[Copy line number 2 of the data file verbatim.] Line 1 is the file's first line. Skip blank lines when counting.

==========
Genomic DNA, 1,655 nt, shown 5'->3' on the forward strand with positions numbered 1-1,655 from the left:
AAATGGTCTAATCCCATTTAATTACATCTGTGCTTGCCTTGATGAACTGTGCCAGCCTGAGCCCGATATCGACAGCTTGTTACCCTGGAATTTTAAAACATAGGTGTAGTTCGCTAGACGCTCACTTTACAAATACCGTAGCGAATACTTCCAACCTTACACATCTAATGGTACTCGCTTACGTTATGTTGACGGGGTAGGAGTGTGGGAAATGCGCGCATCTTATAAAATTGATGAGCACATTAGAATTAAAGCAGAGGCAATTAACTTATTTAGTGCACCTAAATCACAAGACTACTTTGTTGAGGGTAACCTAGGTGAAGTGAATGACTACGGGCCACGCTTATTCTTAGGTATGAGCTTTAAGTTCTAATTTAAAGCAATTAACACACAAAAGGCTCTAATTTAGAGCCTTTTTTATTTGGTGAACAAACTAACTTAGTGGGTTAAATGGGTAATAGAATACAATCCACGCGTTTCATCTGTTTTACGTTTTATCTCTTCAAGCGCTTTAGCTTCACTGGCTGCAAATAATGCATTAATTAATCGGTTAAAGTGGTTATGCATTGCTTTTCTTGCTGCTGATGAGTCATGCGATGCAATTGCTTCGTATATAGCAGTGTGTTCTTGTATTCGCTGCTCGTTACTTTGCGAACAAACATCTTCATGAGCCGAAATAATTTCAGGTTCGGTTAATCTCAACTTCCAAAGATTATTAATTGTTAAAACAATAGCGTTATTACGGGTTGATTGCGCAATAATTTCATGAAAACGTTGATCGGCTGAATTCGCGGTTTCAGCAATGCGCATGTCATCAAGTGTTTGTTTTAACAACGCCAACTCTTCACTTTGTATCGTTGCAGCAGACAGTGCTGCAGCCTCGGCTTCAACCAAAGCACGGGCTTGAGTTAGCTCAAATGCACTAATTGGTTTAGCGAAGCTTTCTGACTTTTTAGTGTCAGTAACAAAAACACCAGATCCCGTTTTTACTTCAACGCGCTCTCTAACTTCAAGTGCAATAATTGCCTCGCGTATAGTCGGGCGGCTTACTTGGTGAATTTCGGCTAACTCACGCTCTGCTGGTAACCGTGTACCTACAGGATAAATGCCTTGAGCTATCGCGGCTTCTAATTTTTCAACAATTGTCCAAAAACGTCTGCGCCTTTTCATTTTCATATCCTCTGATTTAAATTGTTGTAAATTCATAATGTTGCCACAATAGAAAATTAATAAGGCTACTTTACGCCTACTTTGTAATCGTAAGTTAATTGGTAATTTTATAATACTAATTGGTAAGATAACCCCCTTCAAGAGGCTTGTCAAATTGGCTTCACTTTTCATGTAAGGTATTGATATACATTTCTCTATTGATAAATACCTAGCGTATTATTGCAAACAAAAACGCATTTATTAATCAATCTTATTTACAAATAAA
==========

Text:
AAATGGTCTAATCCCATTTAATTACATCTGTGCTTGCCTTGATGAACTGTGCCAGCCTGAGCCCGATATCGACAGCTTGTTACCCTGGAATTTTAAAACATAGGTGTAGTTCGCTAGACGCTCACTTTACAAATACCGTAGCGAATACTTCCAACCTTACACATCTAATGGTACTCGCTTACGTTATGTTGACGGGGTAGGAGTGTGGGAAATGCGCGCATCTTATAAAATTGATGAGCACATTAGAATTAAAGCAGAGGCAATTAACTTATTTAGTGCACCTAAATCACAAGACTACTTTGTTGAGGGTAACCTAGGTGAAGTGAATGACTACGGGCCACGCTTATTCTTAGGTATGAGCTTTAAGTTCTAATTTAAAGCAATTAACACACAAAAGGCTCTAATTTAGAGCCTTTTTTATTTGGTGAACAAACTAACTTAGTGGGTTAAATGGGTAATAGAATACAATCCACGCGTTTCATCTGTTTTACGTTTTATCTCTTCAAGCGCTTTAGCTTCACTGGCTGCAAATAATGCATTAATTAATCGGTTAAAGTGGTTATGCATTGCTTTTCTTGCTGCTGATGAGTCATGCGATGCAATTGCTTCGTATATAGCAGTGTGTTCTTGTATTCGCTGCTCGTTACTTTGCGAACAAACATCTTCATGAGCCGAAATAATTTCAGGTTCGGTTAATCTCAACTTCCAAAGATTATTAATTGTTAAAACAATAGCGTTATTACGGGTTGATTGCGCAATAATTTCATGAAAACGTTGATCGGCTGAATTCGCGGTTTCAGCAATGCGCATGTCATCAAGTGTTTGTTTTAACAACGCCAACTCTTCACTTTGTATCGTTGCAGCAGACAGTGCTGCAGCCTCGGCTTCAACCAAAGCACGGGCTTGAGTTAGCTCAAATGCACTAATTGGTTTAGCGAAGCTTTCTGACTTTTTAGTGTCAGTAACAAAAACACCAGATCCCGTTTTTACTTCAACGCGCTCTCTAACTTCAAGTGCAATAATTGCCTCGCGTATAGTCGGGCGGCTTACTTGGTGAATTTCGGCTAACTCACGCTCTGCTGGTAACCGTGTACCTACAGGATAAATGCCTTGAGCTATCGCGGCTTCTAATTTTTCAACAATTGTCCAAAAACGTCTGCGCCTTTTCATTTTCATATCCTCTGATTTAAATTGTTGTAAATTCATAATGTTGCCACAATAGAAAATTAATAAGGCTACTTTACGCCTACTTTGTAATCGTAAGTTAATTGGTAATTTTATAATACTAATTGGTAAGATAACCCCCTTCAAGAGGCTTGTCAAATTGGCTTCACTTTTCATGTAAGGTATTGATATACATTTCTCTATTGATAAATACCTAGCGTATTATTGCAAACAAAAACGCATTTATTAATCAATCTTATTTACAAATAAA